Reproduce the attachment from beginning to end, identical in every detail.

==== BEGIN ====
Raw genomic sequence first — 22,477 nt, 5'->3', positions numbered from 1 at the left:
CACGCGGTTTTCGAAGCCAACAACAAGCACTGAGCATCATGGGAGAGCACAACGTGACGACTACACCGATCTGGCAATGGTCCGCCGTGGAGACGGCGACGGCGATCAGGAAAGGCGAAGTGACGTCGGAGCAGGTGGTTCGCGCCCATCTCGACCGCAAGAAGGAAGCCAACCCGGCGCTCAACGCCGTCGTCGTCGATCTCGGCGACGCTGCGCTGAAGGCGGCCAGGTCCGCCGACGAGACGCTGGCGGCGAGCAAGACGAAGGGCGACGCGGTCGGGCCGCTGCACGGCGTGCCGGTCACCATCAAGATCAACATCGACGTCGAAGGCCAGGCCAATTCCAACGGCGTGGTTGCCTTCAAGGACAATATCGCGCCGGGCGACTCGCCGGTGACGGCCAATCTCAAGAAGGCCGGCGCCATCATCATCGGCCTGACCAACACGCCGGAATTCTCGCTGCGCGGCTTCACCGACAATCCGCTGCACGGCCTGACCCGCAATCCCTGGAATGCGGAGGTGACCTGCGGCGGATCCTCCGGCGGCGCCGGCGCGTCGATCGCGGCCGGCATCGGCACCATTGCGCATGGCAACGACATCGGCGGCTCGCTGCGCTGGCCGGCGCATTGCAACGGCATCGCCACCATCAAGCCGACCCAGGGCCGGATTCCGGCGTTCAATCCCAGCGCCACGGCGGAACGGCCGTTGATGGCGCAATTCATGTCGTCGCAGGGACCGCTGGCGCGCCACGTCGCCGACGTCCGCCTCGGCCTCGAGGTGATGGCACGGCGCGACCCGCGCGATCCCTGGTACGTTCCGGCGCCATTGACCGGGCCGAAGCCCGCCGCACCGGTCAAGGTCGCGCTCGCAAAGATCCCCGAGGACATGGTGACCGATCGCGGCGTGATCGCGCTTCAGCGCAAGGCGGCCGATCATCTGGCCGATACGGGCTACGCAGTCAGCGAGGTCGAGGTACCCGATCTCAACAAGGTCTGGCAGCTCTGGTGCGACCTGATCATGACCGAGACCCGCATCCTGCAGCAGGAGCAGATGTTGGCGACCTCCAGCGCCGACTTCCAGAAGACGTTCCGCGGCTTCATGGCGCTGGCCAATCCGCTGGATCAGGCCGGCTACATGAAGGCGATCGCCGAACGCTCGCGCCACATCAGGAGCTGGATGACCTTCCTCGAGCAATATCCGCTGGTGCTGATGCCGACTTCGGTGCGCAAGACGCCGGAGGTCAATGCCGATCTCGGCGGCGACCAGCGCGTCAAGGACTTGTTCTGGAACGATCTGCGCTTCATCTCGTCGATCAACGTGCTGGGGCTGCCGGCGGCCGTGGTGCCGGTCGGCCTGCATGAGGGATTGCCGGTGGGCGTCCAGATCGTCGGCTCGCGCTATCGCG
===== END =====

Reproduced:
Raw genomic sequence first — 22,477 nt, 5'->3', positions numbered from 1 at the left:
CACGCGGTTTTCGAAGCCAACAACAAGCACTGAGCATCATGGGAGAGCACAACGTGACGACTACACCGATCTGGCAATGGTCCGCCGTGGAGACGGCGACGGCGATCAGGAAAGGCGAAGTGACGTCGGAGCAGGTGGTTCGCGCCCATCTCGACCGCAAGAAGGAAGCCAACCCGGCGCTCAACGCCGTCGTCGTCGATCTCGGCGACGCTGCGCTGAAGGCGGCCAGGTCCGCCGACGAGACGCTGGCGGCGAGCAAGACGAAGGGCGACGCGGTCGGGCCGCTGCACGGCGTGCCGGTCACCATCAAGATCAACATCGACGTCGAAGGCCAGGCCAATTCCAACGGCGTGGTTGCCTTCAAGGACAATATCGCGCCGGGCGACTCGCCGGTGACGGCCAATCTCAAGAAGGCCGGCGCCATCATCATCGGCCTGACCAACACGCCGGAATTCTCGCTGCGCGGCTTCACCGACAATCCGCTGCACGGCCTGACCCGCAATCCCTGGAATGCGGAGGTGACCTGCGGCGGATCCTCCGGCGGCGCCGGCGCGTCGATCGCGGCCGGCATCGGCACCATTGCGCATGGCAACGACATCGGCGGCTCGCTGCGCTGGCCGGCGCATTGCAACGGCATCGCCACCATCAAGCCGACCCAGGGCCGGATTCCGGCGTTCAATCCCAGCGCCACGGCGGAACGGCCGTTGATGGCGCAATTCATGTCGTCGCAGGGACCGCTGGCGCGCCACGTCGCCGACGTCCGCCTCGGCCTCGAGGTGATGGCACGGCGCGACCCGCGCGATCCCTGGTACGTTCCGGCGCCATTGACCGGGCCGAAGCCCGCCGCACCGGTCAAGGTCGCGCTCGCAAAGATCCCCGAGGACATGGTGACCGATCGCGGCGTGATCGCGCTTCAGCGCAAGGCGGCCGATCATCTGGCCGATACGGGCTACGCAGTCAGCGAGGTCGAGGTACCCGATCTCAACAAGGTCTGGCAGCTCTGGTGCGACCTGATCATGACCGAGACCCGCATCCTGCAGCAGGAGCAGATGTTGGCGACCTCCAGCGCCGACTTCCAGAAGACGTTCCGCGGCTTCATGGCGCTGGCCAATCCGCTGGATCAGGCCGGCTACATGAAGGCGATCGCCGAACGCTCGCGCCACATCAGGAGCTGGATGACCTTCCTCGAGCAATATCCGCTGGTGCTGATGCCGACTTCGGTGCGCAAGACGCCGGAGGTCAATGCCGATCTCGGCGGCGACCAGCGCGTCAAGGACTTGTTCTGGAACGATCTGCGCTTCATCTCGTCGATCAACGTGCTGGGGCTGCCGGCGGCCGTGGTGCCGGTCGGCCTGCATGAGGGATTGCCGGTGGGCGTCCAGATCGTCGGCTCGCGCTATCGCG